What is Depression?
Most people have felt sad or depressed at times. Feeling mildly depressed can be a normal reaction to loss, life’s struggles or an injured self-esteem. but when feelings of intense sadness – including feeling helpless, hopeless, and worthless – last for many days to weeks and keep you from functioning normally, your emotional state may be something more than sadness, particularly when we repress our emotions and have a sense that we have no choice about our way of being. This is depression.
What are the Symptoms of Depression?
Every human being on planet earth is faced with the same fundamental existential dilemmas: Birth and Death, Freedom, Isolation vs. Belonging and Meaninglessness. (*To further explore the significance of these dilemmas for yourself personally, please feel free to ask for a free consultation with one of our staff ) If we never take the time to indwell these questions and to find personal resolution with them, they will inevitably impact upon our sense of self and our primary relationships because we are unable to bring the ‘presence’ of our being to another human if we have not truly encountered our own being. This commonly leads to deterioration in our relationships, as we do not know how to get our own needs met or to be able to meet the needs of our partner or intimates. Many people seek help in this instance. If we still manage to avoid ourselves, this lack of ‘presence’ will impact further in our ability to form meaningful connectedness with our extended family and friends. We will lack resilience to meet the interpersonal demands at work, compensating our lack of inner resolve and control with maybe bullying others or becoming a target of bullying, aggravating unnecessary levels of stress which further destabilizes and jeopardizes us. Such vicious cycles can lead to a sense that our job is at risk and stimulates survival anxiety. The amount of stress hormones that are released if such situations persist over an extended period of time, will lead to the repression of our immune system and make us more prone to ill health further acerbating the cycle of depression. Our weakened organism cannot produce enough serotonin and we can move into clinical depression. Often people seek medication to alleviate these unbearable feelings but medication without personal intervention does not lead to resolution. Medication without conversation can just lead to further repression of the underlying causes.
To break this cycle in the treatment of depression, it is essential is to address the underlying existential and emotional issues, as well as to build a sense of inner understanding and awareness that can enable us to respond to external stressors. Depression also occurs when we have learnt to habitually repress certain emotional states like ‘anger’ and ‘grief or sadness’. Depending upon how these emotions were socialized within our families and communities they usually camouflage the internal toxic shame beliefs that we hold about our selves, like un-lovability, inadequacy, self-invalidation, self-criticism, etc.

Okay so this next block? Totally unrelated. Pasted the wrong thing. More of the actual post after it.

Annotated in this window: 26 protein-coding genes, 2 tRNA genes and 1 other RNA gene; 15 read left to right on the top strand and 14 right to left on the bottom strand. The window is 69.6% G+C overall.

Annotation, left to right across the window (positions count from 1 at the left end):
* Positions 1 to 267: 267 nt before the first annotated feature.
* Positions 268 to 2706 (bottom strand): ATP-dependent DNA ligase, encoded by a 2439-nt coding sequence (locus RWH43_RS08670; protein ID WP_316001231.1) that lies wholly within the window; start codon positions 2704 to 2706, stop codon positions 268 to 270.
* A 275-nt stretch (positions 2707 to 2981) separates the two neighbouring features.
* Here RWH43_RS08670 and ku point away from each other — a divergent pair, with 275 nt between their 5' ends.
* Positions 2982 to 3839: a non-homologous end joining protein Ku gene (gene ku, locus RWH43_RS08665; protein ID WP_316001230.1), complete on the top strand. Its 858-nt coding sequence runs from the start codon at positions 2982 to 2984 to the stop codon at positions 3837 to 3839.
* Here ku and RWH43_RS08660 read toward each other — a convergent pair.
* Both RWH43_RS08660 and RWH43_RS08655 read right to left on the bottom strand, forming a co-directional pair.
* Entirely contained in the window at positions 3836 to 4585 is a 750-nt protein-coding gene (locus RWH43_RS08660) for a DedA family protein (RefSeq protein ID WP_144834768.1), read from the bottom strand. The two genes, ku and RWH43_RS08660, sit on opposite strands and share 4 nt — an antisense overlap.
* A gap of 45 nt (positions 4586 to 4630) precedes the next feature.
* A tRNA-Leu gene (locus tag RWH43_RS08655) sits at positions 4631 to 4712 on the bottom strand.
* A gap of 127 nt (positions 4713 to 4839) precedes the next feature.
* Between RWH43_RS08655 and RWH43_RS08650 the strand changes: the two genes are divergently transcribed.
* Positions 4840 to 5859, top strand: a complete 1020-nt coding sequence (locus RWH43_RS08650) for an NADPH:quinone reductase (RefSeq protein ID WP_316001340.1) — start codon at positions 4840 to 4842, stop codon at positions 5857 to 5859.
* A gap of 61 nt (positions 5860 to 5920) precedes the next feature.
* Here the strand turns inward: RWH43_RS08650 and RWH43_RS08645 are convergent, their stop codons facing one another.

How Do I Know If I Have the Symptoms of Depression?
According to the DSM-5, a manual used to diagnose mental disorders, depression occurs when you have at least five of the following symptoms at the same time :
- A depressed mood during most of the day, particularly in the morning
- Fatigue or loss of energy almost every day
- Feelings of worthlessness or guilt almost every day • Impaired concentration, indecisiveness • Insomnia (an inability to sleep) or hypersomnia (excessive sleeping) almost every day
- Markedly diminished interest or pleasure in almost all activities nearly every day
- Recurring thoughts of death or suicide (not just fearing death)
- A sense of restlessness or being slowed down
- Significant weight loss or weight gain.
How the Hoffman Process assists in the road to recovery from Depression
The Hoffman Process helps participants to understand and heal their underlying emotional issues like depression and anxiety, which have been acquired within their ‘family of origin’ during their formative years. Participants learn to become grounded in their own spiritual centre from where they can find resolution with their own ‘existential dilemmas’. This builds higher levels of personal resilience to deal with the normal ups and downs of life.
Independent Scientific Research shows that The Hoffman Process is the most effective treatment for Depression:
“The HP not only produces significant lasting reductions in negative affect i.e. depression, anxiety, hostility, interpersonal oversensitivity and obsessive-compulsive symptoms – but also engenders significant, lasting, increases in positive affect i.e. emotional intelligence, spirituality, mindfulness, forgiveness and empathy, along with increases in physical energy and vitality.
These changes were demonstrated in a University of California’s Study (Levenson et al., 2006). This rigorous study, with a one-year follow-up, showed that most of the gains that participants made during the Process were sustained over the next year, in comparison with the control group. Depression practically disappeared a week after the HP and remained low after a year, with only a 17% relapse rate, while, for example, CBT (Cognitive Behavior Therapy) has shown a relapse rate of 30.8% and antidepressant medication alone 76.2% after one year (Hollon et al., 2005). These outstanding effects on depression were mediated by increases in forgiveness and spirituality.”
As Lee Lipsenthal, M.D., ABHM1, a Hoffman Process participant has acknowledged: “To understand your intellect, your emotional capacity and your physical self – a whole person is connected with their Spiritual Center, which they access through the work of the Process. From that place – the Spiritual Center – there’s not much room for depression.”